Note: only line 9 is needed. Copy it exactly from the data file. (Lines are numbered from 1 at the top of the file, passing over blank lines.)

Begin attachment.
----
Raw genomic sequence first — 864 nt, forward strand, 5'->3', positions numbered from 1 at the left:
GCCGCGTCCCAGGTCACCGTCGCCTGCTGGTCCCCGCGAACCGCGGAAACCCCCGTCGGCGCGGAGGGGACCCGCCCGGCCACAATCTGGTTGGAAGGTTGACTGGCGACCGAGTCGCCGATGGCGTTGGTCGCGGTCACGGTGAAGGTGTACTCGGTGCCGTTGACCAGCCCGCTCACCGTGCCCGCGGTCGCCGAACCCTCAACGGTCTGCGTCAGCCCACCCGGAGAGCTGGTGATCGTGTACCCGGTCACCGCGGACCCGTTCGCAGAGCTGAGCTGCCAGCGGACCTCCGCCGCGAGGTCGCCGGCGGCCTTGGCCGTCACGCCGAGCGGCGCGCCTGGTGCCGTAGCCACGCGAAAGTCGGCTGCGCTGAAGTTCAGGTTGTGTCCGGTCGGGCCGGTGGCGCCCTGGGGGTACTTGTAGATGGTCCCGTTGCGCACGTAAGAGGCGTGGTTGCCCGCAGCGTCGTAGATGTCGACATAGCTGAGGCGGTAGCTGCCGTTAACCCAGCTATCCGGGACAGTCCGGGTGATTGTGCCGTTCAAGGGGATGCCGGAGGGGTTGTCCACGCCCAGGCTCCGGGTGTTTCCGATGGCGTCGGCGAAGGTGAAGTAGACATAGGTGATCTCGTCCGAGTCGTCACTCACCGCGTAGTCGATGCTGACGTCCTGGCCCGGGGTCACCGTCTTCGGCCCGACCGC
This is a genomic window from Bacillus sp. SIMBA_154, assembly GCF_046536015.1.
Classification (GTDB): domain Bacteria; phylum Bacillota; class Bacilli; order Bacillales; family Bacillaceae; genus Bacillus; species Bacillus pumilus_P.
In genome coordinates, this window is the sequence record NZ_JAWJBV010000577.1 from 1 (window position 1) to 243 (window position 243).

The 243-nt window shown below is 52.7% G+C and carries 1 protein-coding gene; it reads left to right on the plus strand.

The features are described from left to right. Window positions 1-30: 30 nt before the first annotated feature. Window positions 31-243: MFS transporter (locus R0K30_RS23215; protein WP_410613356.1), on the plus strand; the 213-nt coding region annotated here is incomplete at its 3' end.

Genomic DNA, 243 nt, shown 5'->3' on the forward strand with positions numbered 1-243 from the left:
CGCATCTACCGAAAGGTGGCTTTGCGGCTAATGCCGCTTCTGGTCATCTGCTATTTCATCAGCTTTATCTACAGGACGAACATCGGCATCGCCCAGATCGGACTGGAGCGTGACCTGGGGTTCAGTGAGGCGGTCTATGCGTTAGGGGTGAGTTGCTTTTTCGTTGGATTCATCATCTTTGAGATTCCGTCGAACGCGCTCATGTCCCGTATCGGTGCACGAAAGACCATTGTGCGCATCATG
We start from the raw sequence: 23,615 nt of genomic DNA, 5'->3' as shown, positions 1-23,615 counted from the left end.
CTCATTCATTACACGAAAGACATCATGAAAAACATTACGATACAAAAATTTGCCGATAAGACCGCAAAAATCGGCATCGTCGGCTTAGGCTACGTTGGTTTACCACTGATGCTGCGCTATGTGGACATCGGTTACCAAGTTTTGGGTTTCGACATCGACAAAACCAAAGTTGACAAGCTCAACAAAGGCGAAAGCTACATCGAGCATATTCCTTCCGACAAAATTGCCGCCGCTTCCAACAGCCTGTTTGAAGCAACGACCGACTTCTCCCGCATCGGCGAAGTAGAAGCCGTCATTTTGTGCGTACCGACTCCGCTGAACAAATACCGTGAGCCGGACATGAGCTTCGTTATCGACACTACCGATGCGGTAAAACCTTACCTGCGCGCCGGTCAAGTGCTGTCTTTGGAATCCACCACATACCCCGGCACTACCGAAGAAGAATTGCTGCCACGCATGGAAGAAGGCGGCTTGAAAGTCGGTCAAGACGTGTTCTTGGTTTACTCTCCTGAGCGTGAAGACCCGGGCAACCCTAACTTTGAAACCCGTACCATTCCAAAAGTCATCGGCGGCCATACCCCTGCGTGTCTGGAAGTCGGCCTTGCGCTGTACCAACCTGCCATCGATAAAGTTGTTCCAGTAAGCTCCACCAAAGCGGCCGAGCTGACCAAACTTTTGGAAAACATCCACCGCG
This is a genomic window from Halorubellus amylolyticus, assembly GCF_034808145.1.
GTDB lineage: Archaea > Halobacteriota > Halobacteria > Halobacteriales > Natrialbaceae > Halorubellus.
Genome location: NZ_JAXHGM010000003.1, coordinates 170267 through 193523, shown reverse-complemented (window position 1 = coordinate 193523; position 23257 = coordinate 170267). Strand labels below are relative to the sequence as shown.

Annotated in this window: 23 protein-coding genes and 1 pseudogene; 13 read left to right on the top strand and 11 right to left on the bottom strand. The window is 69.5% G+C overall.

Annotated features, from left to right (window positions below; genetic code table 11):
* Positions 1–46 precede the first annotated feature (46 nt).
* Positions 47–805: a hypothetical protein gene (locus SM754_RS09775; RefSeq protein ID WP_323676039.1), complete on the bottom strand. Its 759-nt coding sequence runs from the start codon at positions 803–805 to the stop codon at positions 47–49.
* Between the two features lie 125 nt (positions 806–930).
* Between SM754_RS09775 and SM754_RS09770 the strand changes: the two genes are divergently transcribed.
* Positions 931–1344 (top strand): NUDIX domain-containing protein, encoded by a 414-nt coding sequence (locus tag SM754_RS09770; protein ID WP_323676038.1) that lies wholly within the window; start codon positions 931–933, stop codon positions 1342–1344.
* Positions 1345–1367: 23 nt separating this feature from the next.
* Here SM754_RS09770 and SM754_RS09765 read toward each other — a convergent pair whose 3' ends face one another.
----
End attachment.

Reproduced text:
CGCATCTACCGAAAGGTGGCTTTGCGGCTAATGCCGCTTCTGGTCATCTGCTATTTCATCAGCTTTATCTACAGGACGAACATCGGCATCGCCCAGATCGGACTGGAGCGTGACCTGGGGTTCAGTGAGGCGGTCTATGCGTTAGGGGTGAGTTGCTTTTTCGTTGGATTCATCATCTTTGAGATTCCGTCGAACGCGCTCATGTCCCGTATCGGTGCACGAAAGACCATTGTGCGCATCATG